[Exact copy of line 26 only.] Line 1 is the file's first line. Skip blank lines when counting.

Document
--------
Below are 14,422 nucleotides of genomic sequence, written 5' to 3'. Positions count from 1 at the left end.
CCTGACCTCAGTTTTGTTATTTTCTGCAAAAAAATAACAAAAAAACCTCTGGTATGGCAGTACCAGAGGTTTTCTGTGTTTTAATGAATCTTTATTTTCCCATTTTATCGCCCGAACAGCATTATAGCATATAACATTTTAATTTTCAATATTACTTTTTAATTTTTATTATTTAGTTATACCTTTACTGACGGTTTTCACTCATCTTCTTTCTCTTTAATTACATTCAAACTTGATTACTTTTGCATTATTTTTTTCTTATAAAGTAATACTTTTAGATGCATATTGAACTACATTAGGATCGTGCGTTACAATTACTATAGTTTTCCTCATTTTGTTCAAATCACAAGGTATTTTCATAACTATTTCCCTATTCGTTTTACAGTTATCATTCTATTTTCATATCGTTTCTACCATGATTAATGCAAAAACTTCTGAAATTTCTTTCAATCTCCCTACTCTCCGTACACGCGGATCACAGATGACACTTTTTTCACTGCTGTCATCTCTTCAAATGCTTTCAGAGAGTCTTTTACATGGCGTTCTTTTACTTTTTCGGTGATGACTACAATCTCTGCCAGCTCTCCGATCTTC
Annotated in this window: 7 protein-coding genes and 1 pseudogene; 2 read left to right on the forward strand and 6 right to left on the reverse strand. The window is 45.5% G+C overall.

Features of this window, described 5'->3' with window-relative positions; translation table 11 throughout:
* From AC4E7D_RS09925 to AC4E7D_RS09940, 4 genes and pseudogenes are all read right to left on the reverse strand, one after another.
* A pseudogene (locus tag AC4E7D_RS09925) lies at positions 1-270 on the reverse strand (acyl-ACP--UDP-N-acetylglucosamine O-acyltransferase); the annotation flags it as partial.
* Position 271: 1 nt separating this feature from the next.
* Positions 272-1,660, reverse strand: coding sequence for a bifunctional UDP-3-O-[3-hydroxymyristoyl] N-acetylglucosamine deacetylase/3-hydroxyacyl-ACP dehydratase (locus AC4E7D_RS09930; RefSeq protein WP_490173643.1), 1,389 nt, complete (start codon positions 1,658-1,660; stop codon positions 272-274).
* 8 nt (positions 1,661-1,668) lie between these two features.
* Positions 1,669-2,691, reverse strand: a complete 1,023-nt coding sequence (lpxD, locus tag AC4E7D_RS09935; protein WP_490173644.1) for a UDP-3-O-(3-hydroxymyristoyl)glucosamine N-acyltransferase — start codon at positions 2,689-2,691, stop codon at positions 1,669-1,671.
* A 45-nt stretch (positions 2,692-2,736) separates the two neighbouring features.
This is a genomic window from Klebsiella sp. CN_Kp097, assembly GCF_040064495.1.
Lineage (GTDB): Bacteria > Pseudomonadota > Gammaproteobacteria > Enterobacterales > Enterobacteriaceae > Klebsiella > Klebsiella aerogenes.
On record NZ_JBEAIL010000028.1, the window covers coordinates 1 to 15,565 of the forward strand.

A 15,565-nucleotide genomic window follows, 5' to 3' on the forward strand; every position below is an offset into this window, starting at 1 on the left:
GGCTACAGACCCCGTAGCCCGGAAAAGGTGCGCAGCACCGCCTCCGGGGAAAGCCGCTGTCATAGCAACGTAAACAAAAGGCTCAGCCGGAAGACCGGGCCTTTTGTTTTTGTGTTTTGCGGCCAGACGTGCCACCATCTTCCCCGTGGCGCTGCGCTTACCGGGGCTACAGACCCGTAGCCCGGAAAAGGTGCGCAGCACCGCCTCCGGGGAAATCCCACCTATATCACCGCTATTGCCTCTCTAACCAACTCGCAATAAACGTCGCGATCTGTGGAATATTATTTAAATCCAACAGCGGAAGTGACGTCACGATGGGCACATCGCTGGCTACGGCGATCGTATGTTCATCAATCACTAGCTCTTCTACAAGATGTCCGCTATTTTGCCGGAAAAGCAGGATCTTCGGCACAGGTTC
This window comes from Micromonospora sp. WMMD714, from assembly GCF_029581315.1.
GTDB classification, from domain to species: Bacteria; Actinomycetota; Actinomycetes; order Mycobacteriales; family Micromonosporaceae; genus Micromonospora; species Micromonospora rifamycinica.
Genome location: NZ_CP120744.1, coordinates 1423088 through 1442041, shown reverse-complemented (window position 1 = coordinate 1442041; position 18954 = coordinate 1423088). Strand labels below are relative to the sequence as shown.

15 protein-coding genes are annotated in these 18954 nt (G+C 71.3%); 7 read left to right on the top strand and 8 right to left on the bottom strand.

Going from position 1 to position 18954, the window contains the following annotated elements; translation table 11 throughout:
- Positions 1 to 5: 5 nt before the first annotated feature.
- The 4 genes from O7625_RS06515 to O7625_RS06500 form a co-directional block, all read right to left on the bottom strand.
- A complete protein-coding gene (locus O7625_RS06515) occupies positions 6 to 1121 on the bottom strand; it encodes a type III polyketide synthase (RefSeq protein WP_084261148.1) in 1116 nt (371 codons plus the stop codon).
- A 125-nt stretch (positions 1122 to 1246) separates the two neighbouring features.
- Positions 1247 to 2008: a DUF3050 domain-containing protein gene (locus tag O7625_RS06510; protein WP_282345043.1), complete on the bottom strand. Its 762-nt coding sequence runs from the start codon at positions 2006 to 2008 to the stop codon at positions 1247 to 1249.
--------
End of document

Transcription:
- Positions 1247 to 2008: a DUF3050 domain-containing protein gene (locus tag O7625_RS06510; protein WP_282345043.1), complete on the bottom strand. Its 762-nt coding sequence runs from the start codon at positions 2006 to 2008 to the stop codon at positions 1247 to 1249.